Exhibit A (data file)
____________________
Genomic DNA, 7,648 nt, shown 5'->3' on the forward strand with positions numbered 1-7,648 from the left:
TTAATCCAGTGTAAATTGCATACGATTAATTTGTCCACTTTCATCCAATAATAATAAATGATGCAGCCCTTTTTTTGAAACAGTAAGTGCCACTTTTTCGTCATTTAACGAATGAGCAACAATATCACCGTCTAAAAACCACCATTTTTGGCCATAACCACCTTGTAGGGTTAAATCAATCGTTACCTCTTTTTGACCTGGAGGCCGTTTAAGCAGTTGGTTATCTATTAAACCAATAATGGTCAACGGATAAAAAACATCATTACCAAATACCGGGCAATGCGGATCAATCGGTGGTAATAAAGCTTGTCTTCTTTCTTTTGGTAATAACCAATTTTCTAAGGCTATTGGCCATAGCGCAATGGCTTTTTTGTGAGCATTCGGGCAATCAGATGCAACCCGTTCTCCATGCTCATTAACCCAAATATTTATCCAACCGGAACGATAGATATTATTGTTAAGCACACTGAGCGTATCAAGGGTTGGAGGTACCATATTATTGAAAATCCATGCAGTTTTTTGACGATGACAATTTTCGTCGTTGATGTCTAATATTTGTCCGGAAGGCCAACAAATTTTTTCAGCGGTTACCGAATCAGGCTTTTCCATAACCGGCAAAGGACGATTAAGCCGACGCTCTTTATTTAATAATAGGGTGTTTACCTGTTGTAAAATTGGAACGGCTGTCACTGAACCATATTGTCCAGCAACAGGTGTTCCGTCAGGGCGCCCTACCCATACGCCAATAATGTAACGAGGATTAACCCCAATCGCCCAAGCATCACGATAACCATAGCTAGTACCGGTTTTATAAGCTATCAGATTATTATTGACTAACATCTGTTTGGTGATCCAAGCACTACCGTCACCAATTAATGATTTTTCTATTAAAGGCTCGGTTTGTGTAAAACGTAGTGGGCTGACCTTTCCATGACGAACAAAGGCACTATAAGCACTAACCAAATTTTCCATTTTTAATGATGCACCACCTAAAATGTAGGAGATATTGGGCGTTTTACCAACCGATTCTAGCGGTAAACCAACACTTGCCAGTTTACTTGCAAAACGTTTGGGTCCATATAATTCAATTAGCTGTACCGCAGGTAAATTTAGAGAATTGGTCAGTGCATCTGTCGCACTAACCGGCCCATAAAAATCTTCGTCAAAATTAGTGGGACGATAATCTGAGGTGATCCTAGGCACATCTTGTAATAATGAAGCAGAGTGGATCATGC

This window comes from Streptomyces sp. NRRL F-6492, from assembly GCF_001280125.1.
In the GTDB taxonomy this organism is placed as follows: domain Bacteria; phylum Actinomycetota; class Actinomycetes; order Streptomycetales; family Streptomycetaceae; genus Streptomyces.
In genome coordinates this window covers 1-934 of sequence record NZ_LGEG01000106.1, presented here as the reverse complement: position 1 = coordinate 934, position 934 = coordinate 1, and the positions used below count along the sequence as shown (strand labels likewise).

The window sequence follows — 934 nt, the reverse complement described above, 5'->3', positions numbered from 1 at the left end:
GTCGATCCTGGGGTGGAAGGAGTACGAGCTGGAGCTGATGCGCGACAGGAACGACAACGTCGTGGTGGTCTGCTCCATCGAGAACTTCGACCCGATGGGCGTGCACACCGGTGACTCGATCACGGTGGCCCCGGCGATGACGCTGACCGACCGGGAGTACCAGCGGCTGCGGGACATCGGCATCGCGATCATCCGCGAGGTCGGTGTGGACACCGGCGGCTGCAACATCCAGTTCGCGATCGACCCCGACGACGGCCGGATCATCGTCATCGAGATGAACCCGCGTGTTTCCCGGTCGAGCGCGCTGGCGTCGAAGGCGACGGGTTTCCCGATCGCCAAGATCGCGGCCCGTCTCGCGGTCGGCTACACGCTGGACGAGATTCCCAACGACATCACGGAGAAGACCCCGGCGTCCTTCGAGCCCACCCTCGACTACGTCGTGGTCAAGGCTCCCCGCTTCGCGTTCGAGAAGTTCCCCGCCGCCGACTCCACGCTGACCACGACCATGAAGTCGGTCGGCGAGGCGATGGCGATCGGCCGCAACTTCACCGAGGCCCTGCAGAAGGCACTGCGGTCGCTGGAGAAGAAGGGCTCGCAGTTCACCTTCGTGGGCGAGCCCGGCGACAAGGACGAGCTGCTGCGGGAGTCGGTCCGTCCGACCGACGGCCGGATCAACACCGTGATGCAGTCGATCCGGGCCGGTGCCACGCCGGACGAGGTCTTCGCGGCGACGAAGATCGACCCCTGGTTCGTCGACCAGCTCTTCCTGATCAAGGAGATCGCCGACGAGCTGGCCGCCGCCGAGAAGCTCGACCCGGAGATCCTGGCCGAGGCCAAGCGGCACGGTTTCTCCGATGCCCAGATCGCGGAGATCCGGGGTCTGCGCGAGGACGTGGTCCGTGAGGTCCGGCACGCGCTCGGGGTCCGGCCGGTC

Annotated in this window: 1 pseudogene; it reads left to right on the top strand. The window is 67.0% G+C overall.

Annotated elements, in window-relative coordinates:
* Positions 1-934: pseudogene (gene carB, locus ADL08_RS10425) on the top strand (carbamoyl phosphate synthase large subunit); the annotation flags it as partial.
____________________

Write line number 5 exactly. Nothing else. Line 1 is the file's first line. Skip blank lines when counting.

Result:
In genome coordinates this window covers 1-934 of sequence record NZ_LGEG01000106.1, presented here as the reverse complement: position 1 = coordinate 934, position 934 = coordinate 1, and the positions used below count along the sequence as shown (strand labels likewise).